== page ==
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The Forum has new owners, a new rezoning applicant for multi-use [Podcast]

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This episode talks about The Forum on Peachtree Parkway being sold to North American Properties, an upcoming rezoning request for multi-use along Peachtree Parkway, a town center playground update, and more. Join your host Rico Figliolini and guest City Manager Brian Johnson on Prime Lunchtime with the City Manager.

Timestamp:

[00:00:30] – Intro
[00:01:35] – Purchase of the Forum
[00:07:19] – The Push for Residential
[00:14:56] – How Peachtree Corners is Growing
[00:18:13] – Israeli Consul General Visiting
[00:20:20] – New Playground Updates
[00:26:58] – Closing

“We know that the Forum’s a critical part, and its success is the City’s success. It helps generate a lot of revenue that we in turn can use to provide services back to our stakeholders. Whether it be streets or multi-use paths, or even keeping a zero millage rate. And we are excited about working with the North American Properties, trying to take the property and  take it to the next level. And so we’re rolling up our sleeves, getting ready to get that started.”

Brian johnson

[00:00:30] Rico: Hi everyone. This is Rico Figliolini, host of Peachtree Corners Life and today’s Prime Lunchtime with the City Manager. Hey, Brian, how are you?

[00:00:38] Brian: Rico, good. How are you?

[00:00:40] Rico: Great. It’s good to have you on. This particular episode, we’re going to be talking a little bit about the new purchase that’s finally closed this past Friday, with the Forum of Peachtree Parkway. And Brian’s going to help us out with some detail on that. The new owners, North American Properties has taken it over. They are a company that is well-known for working with Avalon and Atlantic Station. They run and own those areas as well as others. So they found, obviously, an opportunity here that they believe they can take and invest in and actually grow the Forum into a great product. And a great place for us, a great space for us to live in, if you will. So we’re going to talk a little bit about that and a little bit about progress on the playground that’s going on, being built across the way at Town Center. And just a couple of other things, but let’s start off with the Forum purchase. Bryan, why don’t you tell us a little bit about what’s going on there now? What’s the latest?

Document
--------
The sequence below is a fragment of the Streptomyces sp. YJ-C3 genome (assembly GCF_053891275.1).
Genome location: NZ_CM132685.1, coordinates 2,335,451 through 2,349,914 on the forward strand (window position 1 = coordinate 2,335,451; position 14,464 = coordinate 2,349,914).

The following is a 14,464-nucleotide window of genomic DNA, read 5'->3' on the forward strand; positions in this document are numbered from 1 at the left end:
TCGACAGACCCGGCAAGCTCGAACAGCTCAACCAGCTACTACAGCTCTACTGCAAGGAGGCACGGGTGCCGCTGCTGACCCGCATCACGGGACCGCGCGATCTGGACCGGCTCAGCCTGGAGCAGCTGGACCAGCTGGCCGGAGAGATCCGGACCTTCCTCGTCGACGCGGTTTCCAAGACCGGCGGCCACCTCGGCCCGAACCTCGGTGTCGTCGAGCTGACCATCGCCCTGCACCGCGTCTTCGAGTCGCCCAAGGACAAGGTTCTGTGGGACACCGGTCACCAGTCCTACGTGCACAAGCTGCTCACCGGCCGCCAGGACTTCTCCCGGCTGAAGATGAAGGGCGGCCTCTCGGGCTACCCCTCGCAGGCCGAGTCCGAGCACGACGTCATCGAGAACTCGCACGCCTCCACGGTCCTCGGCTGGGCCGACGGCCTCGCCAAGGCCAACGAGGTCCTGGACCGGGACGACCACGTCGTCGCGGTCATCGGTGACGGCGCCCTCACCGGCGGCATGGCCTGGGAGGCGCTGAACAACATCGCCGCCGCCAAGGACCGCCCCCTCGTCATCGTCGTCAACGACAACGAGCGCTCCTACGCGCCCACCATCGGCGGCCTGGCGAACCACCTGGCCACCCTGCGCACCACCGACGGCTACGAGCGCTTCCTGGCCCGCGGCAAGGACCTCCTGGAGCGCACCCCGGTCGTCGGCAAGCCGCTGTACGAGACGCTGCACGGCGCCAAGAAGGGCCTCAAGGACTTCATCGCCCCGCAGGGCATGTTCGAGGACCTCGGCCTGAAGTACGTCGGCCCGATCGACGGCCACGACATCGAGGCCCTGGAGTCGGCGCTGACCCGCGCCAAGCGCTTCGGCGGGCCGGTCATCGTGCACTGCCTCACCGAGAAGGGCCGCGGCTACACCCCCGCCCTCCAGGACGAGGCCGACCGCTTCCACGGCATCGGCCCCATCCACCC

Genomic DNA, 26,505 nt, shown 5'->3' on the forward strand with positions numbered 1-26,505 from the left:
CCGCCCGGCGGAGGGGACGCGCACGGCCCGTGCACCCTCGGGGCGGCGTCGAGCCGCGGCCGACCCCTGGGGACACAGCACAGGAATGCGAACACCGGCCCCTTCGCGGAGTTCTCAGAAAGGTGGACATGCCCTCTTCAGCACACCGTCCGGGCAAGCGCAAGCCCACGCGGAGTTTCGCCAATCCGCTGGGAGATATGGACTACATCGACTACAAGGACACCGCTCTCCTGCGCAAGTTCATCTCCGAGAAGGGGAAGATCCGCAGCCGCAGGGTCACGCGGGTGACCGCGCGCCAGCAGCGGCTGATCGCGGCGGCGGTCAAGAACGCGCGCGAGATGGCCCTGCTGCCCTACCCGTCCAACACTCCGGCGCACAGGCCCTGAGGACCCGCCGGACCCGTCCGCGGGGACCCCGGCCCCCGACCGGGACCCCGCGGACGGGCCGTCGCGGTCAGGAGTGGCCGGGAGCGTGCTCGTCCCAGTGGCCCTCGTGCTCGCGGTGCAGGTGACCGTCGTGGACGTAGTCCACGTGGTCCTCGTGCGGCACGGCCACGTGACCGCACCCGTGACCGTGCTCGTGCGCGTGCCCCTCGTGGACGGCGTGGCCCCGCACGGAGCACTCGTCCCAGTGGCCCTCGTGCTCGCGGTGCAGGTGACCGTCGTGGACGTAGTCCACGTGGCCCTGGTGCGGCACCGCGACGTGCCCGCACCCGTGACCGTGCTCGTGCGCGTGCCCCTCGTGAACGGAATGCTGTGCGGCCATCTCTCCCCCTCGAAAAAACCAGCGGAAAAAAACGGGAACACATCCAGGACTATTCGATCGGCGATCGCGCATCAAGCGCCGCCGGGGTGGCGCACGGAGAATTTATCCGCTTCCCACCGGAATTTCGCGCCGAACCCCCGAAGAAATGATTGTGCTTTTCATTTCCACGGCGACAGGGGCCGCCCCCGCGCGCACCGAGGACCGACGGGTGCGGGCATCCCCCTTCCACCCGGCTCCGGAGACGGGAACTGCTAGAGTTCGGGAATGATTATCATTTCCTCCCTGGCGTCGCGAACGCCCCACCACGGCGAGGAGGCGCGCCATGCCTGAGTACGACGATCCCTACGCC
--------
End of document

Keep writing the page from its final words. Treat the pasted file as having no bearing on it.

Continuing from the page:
[00:01:35] Brian: Well, like you said, North American Properties closed on the property on this past Friday. Their interest in the Forum is kind of in line with what they’ve done at some other properties of late. Instead of being involved in brand new mixed use developments, they’ve liked to find properties that are maybe in great areas. And ones that, maybe they feel like from an ownership and management company, they can improve the property a little bit by investing in it and then operating it instead of spinning it off to have somebody else operate it. And so they’ve done that in a couple locations already and they think that the Forum is right for that. Not only are they excited about the community that is around the Forum, the traffic count that’s near the Forum, the history and the name that it has, but it has good bones. And they also like the fact that the city understands the importance of it. It is essentially one half of what is our downtown now. And when you have a municipality who’s invested in a property within its corporate limits, then developers like that, because that means that we’re more inclined to do what it takes to ensure that this thing is a success. And we know that the Forum’s a critical part and its success is the City’s success. It helps generate a lot of revenue that we in turn can use to provide services back to our stakeholders. Whether it be streets or multi-use paths, or even keeping a zero millage rate. And we are excited about working with the North American Properties, trying to take the property and take it to the next level. And so we’re rolling up our sleeves, getting ready to get that started.